To add to the mix I mounted the usual relay behind the flasher unit, as this helps to keep voltage to the ignition unit as high as possible to assist good starting when using the electric foot.

A bit of necessary re-shuffling in the shed then got the two T160s together so I could use my bike as a template for where everything really needed to be.

It all came good in the end, and I was confident enough to put a battery in place to check all the electrics. As usual the old Lucas flasher unit has completely run out of flashes so some form of new one will be fitted. The only other thing that didn't work was the neutral light, and it seems that the switch is either naff or badly adjusted. I will need to drain the gearbox oil in order to find which of these it is. There is another reason why I am going to drop the switch out - there is a tiny plunger fitted above the switch in its housing, and people often lose it when working in there as it can just drop out if you are unprepared. As I can only select first gear, the outer cover may have to come off the gearbox as well, so I need to decide what order I shall do things gearbox related.

Looking a million percent better though..

In other news, a badly bent footpeg got straightened by a handy mate, and the oil tank has been panelbeaten and painted, but one of the mounting lugs is proving to be reluctant to stay attached to the tank, so it is getting some more welding practice. A new bezel for the sidecover arrived, so that got fitted along with a new 'Trident' decal. A new swingarm bolt arrived to replace a butchered metric bolt someone had stuffed into place. Fortunately the original thread inside the cast frame housing cleaned up ok. The engine plate will need paint to hide signs of the butchery, but I will wait to see if I need to remove the inner primary case at the same time.

I checked the primary chain tension today and it was way over tight, so I am thinking I should pop the outer primary off for a good look at the state of things in there. I also found that the rear chain is pawked, with several tight spots and enough wear to have warranted its retirement anyway.


One move leads to another..

There was another reason I needed to pull the primary cover off, only first gear is selectable and this could be due to the cross shaft 'feet' being incorrectly engaged in the primary cover, so two reasons meant it was coming off now.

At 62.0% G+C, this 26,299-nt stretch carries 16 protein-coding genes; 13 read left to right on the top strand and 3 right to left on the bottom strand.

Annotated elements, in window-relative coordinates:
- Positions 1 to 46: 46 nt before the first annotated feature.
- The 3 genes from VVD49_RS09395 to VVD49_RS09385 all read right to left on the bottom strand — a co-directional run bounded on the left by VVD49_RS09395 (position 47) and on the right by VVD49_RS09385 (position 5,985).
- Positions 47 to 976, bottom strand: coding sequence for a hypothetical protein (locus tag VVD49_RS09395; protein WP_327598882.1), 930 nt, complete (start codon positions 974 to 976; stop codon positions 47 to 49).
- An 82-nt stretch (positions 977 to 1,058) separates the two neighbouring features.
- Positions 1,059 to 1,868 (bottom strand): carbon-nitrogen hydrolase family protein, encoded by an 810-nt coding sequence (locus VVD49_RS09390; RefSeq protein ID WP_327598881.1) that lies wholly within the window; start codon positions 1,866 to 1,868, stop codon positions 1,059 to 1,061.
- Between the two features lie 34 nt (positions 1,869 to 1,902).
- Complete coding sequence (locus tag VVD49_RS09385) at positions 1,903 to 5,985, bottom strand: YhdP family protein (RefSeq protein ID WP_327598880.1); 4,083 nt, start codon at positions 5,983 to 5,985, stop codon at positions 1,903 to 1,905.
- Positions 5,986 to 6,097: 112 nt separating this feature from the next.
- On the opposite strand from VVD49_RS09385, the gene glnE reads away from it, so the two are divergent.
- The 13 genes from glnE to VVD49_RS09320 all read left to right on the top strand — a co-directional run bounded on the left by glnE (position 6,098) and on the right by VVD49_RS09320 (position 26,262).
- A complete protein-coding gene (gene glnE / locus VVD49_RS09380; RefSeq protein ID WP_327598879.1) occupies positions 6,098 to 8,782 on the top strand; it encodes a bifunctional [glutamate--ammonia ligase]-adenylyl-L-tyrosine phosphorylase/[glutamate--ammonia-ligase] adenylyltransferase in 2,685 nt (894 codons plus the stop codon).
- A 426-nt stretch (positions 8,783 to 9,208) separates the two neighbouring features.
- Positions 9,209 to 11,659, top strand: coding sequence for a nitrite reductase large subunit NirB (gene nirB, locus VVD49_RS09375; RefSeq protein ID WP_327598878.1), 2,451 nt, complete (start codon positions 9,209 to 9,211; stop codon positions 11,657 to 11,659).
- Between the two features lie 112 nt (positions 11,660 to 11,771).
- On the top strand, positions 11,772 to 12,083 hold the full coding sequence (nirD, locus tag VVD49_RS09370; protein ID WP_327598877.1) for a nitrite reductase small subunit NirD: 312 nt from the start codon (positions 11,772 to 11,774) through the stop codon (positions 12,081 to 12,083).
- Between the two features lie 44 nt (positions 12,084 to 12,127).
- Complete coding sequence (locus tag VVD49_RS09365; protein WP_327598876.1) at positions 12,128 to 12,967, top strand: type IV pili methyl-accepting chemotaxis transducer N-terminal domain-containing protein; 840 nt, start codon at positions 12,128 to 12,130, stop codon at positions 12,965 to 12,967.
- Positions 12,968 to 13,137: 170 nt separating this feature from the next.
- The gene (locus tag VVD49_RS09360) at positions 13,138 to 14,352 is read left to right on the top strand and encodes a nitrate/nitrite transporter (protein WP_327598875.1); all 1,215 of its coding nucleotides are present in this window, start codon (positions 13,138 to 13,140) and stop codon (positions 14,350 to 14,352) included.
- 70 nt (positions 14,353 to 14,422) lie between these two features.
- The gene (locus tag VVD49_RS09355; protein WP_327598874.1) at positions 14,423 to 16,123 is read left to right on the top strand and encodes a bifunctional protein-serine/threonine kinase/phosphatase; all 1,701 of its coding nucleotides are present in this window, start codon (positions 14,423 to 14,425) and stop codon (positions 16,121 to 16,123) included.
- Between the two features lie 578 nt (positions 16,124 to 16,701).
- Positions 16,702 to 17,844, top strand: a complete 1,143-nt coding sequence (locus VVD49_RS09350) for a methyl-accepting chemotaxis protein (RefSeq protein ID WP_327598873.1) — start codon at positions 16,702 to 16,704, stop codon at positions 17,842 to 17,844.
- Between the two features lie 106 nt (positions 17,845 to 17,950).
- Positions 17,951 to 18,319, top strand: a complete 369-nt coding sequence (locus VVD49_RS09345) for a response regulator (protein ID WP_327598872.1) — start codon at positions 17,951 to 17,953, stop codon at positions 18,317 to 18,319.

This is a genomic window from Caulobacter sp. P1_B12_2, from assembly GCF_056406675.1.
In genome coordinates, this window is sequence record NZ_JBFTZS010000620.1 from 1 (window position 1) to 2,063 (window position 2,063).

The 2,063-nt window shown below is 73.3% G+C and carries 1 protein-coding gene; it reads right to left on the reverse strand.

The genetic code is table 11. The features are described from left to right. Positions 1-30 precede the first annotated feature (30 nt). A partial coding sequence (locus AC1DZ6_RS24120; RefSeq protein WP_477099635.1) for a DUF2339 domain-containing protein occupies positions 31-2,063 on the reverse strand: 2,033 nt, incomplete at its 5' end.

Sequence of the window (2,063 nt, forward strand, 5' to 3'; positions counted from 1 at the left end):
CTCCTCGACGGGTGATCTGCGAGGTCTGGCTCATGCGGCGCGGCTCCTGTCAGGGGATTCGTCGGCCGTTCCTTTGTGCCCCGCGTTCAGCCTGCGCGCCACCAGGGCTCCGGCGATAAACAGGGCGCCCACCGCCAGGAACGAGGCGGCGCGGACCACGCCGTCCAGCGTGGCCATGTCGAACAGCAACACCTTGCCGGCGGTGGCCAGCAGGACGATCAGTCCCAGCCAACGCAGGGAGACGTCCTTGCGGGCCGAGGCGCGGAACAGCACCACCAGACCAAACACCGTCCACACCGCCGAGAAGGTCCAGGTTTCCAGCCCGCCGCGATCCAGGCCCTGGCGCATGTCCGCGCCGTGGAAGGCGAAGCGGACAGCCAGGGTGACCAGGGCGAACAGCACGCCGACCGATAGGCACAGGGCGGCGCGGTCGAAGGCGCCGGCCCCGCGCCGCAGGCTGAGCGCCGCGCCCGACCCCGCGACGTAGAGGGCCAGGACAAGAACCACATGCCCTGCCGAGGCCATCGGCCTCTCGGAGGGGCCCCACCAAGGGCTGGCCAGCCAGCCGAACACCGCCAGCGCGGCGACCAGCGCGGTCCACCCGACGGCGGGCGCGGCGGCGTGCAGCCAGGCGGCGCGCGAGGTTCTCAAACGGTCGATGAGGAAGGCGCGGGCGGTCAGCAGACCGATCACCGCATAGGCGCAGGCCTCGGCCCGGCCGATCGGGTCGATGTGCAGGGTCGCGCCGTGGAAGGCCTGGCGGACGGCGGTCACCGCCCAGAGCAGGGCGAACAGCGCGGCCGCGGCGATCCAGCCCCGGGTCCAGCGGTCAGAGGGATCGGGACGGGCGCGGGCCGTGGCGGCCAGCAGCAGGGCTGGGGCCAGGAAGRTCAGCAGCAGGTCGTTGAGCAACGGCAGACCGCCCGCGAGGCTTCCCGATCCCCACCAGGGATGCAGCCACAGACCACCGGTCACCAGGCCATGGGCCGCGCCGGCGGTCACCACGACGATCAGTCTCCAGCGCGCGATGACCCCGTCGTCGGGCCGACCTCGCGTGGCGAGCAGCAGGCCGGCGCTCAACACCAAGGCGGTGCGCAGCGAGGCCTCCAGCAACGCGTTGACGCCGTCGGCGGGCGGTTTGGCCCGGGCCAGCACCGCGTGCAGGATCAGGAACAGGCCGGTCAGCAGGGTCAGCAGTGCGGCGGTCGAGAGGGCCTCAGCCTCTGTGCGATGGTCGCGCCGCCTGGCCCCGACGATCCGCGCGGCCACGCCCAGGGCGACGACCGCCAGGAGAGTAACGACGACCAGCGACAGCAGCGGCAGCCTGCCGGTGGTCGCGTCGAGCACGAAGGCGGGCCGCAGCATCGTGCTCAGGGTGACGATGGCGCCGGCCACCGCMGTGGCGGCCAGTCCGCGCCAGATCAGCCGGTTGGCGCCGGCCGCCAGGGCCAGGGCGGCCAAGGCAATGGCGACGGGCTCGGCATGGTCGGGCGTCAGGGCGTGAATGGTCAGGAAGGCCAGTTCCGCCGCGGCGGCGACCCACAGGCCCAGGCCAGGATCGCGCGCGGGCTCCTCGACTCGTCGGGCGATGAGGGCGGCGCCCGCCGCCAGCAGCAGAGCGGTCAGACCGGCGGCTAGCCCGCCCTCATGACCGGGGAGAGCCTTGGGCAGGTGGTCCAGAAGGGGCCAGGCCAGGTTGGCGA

A wonderful sight to behold - it all looks as-new in there, and the cross shaft was timed properly, so problem is in the gearbox. My prime suspect would be the 'up' plunger that engages with the quadrant being either stuck, or having a broken spring.

It would be prudent to pluck the inner case and check the clutch while the outer is off, but several factors made me decide not to. The clutch adjusts and operates well at rest, there are no signs of any oil from beneath the clutch housing, the pullrod bearing feels free and smooth, the primary chain has been off at some stage, so perhaps it has already had a new clutch plate fitted, and if I disturb it I will have to replace all the bearings, seals and gaskets, simply because I was in there. We will see how it performs under fire.

All bikes, and certainly triples, have a few operations which are kind of annoying. On the T160 the bottom mount for the oil tank demands maximum dexterity to refit, but also removing the rear brake pedal which has a quite ferocious return spring, and in order for me to remove the gearbox outer cover to continue the gear selecting mystery, the brake pedal sure had to come off. I figured I would cheat, and instead remove the engine mount plate through which the brake pedal was mounted, leaving pedal and spring in place. It only takes 10 minutes as a rule, and it would be easier with the footpeg missing, which needs painting after being straightened. Sure enough, it was off in a trice.